A uniform resource locator (URL) is a website address for hosting websites and Web resources.
Approval of URLs with generic TLD names is by United States-based non-profit organisation Internet Corporation for Assigned Names and Numbers (Icann).
But the registration and housing of URLs can be carried out at ICANN-approved registrars and hosting companies.
Approval of URLs with country-code TLD name is by the specific country's government body.
In Singapore's case, it is the Singapore Network Information Centre (SGNIC), which is a fully owned subsidiary of the Infocomm Media Development Authority.
There are currently 18 SGNIC-approved registrars.
As of last month, there are about 180,000 ".sg" based URLs approved and, perhaps, hosted in Singapore.
The Trend Micro cyber-security report which pointed out that Singapore is a hotbed of hosting malicious URLs came as a worrisome surprise (S'pore a hot spot for business e-mail scams and malicious Web addresses: Trend Micro, March 12).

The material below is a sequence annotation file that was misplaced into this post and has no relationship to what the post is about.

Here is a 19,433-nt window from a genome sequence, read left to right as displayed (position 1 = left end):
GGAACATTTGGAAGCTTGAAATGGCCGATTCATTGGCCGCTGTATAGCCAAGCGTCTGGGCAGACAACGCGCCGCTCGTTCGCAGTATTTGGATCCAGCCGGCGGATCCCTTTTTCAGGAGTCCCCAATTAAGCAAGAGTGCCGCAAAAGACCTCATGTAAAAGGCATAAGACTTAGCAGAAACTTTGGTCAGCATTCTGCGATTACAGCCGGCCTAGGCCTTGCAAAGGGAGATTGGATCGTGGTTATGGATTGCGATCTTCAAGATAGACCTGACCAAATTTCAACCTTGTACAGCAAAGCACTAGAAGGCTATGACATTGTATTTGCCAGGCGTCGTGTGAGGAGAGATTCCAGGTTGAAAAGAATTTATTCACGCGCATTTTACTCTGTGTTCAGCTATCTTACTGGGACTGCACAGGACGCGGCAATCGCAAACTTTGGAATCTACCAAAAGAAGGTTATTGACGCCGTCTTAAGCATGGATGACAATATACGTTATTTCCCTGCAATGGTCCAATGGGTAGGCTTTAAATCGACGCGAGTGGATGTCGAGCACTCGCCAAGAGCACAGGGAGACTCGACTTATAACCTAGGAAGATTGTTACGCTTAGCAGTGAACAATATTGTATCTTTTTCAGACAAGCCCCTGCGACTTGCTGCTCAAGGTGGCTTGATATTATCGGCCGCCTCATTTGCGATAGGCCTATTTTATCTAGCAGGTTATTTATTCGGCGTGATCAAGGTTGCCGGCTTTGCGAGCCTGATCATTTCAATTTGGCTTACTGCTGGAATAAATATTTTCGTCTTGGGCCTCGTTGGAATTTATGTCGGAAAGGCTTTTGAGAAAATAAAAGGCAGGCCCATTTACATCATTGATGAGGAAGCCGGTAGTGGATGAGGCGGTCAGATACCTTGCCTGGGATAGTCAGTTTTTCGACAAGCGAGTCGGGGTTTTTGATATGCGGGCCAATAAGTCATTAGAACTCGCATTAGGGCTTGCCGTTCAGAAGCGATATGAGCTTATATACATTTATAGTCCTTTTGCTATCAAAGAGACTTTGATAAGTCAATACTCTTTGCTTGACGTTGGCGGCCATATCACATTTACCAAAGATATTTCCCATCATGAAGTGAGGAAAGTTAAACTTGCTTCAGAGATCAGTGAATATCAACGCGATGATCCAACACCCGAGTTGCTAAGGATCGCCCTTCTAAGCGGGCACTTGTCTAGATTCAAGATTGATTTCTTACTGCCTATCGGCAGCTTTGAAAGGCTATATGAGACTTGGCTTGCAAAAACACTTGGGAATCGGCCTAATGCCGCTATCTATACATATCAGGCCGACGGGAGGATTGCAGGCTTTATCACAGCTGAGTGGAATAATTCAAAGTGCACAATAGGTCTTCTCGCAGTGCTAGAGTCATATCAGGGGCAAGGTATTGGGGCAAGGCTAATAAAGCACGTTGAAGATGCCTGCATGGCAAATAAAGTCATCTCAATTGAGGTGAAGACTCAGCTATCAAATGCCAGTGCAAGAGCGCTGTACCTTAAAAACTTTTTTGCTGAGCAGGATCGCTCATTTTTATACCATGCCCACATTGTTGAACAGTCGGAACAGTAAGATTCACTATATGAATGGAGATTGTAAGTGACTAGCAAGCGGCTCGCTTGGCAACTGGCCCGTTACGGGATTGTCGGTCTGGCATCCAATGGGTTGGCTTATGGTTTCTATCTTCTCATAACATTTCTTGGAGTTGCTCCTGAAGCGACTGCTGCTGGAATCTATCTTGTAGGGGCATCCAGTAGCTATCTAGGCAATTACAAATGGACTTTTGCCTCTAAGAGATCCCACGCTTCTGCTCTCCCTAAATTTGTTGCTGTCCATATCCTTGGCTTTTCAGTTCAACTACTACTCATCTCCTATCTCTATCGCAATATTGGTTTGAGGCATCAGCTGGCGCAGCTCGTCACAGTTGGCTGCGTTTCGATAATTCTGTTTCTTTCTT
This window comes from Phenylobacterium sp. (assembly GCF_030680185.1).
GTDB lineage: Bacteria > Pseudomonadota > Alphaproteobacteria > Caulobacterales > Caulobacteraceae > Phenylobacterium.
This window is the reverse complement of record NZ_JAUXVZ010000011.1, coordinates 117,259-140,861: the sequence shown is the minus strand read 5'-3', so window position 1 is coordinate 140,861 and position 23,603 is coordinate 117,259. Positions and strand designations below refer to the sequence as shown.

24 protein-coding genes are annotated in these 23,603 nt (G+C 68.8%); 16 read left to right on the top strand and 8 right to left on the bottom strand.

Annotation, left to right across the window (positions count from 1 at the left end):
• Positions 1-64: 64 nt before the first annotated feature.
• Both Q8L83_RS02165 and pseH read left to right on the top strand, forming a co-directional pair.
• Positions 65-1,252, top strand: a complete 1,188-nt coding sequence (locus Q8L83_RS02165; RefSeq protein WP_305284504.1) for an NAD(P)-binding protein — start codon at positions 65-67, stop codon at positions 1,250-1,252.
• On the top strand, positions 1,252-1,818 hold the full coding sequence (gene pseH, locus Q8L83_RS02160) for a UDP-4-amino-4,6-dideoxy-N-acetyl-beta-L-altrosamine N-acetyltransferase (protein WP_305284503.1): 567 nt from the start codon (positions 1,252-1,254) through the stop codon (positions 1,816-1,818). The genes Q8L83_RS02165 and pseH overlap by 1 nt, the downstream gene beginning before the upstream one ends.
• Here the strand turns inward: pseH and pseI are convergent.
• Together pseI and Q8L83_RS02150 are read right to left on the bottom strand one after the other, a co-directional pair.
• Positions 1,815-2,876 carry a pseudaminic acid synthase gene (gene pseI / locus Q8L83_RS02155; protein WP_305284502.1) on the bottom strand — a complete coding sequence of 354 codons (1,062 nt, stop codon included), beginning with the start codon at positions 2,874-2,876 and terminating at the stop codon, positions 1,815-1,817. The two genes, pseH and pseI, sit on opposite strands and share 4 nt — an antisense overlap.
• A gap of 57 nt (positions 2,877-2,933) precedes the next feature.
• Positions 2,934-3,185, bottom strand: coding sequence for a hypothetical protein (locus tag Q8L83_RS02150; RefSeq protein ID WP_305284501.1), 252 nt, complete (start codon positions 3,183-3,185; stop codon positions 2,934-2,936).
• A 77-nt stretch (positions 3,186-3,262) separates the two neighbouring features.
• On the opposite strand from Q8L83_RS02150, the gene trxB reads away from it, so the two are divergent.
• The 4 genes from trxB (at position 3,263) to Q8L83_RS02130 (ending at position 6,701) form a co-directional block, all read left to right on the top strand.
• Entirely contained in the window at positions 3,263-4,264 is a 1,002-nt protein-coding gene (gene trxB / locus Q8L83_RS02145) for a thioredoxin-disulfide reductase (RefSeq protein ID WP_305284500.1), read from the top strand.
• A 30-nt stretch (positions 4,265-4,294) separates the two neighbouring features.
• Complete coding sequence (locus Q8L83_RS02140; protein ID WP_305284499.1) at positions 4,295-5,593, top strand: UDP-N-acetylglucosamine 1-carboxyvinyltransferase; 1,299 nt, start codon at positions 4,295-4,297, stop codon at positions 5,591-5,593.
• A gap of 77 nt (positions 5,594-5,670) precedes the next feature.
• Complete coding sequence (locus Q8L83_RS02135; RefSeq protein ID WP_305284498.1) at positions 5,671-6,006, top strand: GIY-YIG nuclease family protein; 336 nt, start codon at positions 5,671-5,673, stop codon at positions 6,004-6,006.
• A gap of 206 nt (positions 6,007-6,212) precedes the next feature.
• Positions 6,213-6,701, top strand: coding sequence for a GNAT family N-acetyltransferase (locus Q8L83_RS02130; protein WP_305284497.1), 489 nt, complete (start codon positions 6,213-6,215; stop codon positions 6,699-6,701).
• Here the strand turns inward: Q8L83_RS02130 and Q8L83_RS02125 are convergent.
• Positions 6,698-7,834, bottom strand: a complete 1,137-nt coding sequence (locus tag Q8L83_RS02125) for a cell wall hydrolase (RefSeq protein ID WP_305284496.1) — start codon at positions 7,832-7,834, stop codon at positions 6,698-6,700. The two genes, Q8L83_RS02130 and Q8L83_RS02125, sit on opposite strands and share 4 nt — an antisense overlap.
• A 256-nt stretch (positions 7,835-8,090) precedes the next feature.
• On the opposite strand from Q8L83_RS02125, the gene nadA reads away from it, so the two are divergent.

I downloaded Trend Micro's reports to try and understand how their research defined "hosting" and "malicious URLs", but was unable to find an answer.
All of this raises questions that I hope either Trend Micro or SGNIC will be able to answer.
Which level of domain names does the Trend Micro report point to? Is it generic or country-code TLD?
And if the malicious Web addresses are hosted in Singapore, can the authorities trace which registrars or Singapore-based hosting companies the URLs are sitting on?
Tan Kar Quan